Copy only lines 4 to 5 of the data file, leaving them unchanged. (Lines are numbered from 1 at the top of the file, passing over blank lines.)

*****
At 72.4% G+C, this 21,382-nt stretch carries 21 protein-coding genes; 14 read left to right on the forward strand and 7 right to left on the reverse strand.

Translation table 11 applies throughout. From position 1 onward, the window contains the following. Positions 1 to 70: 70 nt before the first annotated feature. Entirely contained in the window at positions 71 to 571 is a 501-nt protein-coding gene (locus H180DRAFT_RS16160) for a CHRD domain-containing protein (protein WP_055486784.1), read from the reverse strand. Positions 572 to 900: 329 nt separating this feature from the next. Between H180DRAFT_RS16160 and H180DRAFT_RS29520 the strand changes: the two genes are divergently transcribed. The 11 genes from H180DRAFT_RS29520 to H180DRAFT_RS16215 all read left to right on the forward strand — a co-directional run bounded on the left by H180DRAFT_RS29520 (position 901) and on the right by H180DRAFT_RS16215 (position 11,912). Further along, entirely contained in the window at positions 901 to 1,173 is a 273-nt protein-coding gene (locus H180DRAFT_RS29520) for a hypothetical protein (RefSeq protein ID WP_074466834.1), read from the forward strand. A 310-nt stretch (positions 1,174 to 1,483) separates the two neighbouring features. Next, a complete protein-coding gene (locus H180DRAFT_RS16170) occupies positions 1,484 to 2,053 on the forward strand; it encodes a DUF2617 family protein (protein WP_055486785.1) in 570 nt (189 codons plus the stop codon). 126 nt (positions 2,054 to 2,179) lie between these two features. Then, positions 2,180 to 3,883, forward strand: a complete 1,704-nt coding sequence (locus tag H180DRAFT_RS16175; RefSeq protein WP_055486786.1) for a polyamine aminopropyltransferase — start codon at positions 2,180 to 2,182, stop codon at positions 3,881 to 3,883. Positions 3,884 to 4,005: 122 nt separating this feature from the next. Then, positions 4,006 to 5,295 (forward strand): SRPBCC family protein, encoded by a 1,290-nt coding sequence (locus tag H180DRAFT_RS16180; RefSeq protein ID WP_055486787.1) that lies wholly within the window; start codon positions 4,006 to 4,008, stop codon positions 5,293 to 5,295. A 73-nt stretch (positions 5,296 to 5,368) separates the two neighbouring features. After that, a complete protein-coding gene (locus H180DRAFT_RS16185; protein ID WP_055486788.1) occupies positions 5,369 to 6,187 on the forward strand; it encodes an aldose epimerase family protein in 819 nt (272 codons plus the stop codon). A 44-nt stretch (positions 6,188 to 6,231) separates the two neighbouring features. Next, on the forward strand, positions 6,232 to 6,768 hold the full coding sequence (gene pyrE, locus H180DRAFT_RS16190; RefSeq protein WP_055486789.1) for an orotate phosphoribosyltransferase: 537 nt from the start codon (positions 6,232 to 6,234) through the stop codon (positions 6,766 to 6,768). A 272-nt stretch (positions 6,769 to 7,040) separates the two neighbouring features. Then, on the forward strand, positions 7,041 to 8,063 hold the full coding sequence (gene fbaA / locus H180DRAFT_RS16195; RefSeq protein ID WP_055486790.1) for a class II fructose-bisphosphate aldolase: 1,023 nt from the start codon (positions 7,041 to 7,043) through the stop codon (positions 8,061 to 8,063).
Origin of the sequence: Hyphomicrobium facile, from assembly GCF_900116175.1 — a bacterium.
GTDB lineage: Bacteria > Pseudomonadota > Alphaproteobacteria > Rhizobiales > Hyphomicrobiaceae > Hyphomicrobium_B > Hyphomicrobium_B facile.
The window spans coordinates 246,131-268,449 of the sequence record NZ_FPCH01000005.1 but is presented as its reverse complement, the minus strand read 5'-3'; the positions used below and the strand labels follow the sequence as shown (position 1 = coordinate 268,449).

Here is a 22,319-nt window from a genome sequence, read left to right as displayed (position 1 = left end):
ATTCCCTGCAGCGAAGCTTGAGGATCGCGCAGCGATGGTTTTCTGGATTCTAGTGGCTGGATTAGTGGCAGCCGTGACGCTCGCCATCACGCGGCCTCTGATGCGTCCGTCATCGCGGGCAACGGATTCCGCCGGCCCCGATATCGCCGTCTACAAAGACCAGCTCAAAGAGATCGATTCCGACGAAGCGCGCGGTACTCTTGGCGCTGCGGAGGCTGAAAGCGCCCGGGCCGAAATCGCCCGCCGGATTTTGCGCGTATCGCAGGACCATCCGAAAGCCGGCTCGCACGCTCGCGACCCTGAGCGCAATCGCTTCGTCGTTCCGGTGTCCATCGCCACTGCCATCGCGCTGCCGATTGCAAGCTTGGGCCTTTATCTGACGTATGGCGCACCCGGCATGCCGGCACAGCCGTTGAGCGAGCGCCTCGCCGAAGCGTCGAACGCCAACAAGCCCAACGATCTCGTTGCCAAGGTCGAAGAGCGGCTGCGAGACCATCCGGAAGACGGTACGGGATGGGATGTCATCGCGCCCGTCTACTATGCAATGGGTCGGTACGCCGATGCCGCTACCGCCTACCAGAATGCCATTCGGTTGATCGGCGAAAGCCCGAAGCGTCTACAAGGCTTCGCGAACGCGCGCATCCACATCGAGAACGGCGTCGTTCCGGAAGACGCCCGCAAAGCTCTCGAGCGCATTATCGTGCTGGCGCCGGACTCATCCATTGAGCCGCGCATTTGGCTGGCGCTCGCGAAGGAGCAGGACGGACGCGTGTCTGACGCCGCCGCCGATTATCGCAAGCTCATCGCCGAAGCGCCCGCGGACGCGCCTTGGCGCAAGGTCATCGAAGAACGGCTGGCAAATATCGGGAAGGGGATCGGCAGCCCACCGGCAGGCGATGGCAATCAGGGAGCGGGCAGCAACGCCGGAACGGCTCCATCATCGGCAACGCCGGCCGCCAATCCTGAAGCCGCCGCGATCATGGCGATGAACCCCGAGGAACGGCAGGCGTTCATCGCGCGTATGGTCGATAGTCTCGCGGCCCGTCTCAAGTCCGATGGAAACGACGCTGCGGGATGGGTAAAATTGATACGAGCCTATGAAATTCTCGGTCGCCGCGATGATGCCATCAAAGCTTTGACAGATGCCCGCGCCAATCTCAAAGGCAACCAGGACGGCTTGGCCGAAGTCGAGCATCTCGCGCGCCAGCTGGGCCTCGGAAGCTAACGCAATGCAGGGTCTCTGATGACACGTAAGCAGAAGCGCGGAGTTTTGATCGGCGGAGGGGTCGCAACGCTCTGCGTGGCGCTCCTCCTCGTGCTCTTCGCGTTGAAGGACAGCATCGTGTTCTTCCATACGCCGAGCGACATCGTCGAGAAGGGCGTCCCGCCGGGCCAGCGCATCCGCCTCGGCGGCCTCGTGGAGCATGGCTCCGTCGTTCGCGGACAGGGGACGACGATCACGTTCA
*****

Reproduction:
GTDB lineage: Bacteria > Pseudomonadota > Alphaproteobacteria > Rhizobiales > Hyphomicrobiaceae > Hyphomicrobium_B > Hyphomicrobium_B facile.
The window spans coordinates 246,131-268,449 of the sequence record NZ_FPCH01000005.1 but is presented as its reverse complement, the minus strand read 5'-3'; the positions used below and the strand labels follow the sequence as shown (position 1 = coordinate 268,449).